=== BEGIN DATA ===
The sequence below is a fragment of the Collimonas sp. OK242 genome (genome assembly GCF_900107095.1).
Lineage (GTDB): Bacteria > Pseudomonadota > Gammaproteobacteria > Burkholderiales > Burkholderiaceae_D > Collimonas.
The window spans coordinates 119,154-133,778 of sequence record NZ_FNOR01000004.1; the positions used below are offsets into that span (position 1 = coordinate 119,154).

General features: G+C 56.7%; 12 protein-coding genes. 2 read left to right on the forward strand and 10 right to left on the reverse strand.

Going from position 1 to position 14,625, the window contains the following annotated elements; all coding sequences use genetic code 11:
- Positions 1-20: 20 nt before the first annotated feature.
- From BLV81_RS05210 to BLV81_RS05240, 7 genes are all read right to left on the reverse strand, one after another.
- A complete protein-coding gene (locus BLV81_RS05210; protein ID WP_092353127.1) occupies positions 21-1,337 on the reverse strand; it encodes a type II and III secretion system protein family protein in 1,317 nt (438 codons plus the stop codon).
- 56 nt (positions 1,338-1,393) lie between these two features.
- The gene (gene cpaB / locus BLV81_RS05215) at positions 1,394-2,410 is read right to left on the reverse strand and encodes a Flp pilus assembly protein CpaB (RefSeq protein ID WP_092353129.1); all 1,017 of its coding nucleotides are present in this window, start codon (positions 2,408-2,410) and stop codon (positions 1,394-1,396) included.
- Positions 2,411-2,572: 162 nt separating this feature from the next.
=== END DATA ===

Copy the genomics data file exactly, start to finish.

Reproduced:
The sequence below is a fragment of the Collimonas sp. OK242 genome (genome assembly GCF_900107095.1).
Lineage (GTDB): Bacteria > Pseudomonadota > Gammaproteobacteria > Burkholderiales > Burkholderiaceae_D > Collimonas.
The window spans coordinates 119,154-133,778 of sequence record NZ_FNOR01000004.1; the positions used below are offsets into that span (position 1 = coordinate 119,154).

General features: G+C 56.7%; 12 protein-coding genes. 2 read left to right on the forward strand and 10 right to left on the reverse strand.

Going from position 1 to position 14,625, the window contains the following annotated elements; all coding sequences use genetic code 11:
- Positions 1-20: 20 nt before the first annotated feature.
- From BLV81_RS05210 to BLV81_RS05240, 7 genes are all read right to left on the reverse strand, one after another.
- A complete protein-coding gene (locus BLV81_RS05210; protein ID WP_092353127.1) occupies positions 21-1,337 on the reverse strand; it encodes a type II and III secretion system protein family protein in 1,317 nt (438 codons plus the stop codon).
- 56 nt (positions 1,338-1,393) lie between these two features.
- The gene (gene cpaB / locus BLV81_RS05215) at positions 1,394-2,410 is read right to left on the reverse strand and encodes a Flp pilus assembly protein CpaB (RefSeq protein ID WP_092353129.1); all 1,017 of its coding nucleotides are present in this window, start codon (positions 2,408-2,410) and stop codon (positions 1,394-1,396) included.
- Positions 2,411-2,572: 162 nt separating this feature from the next.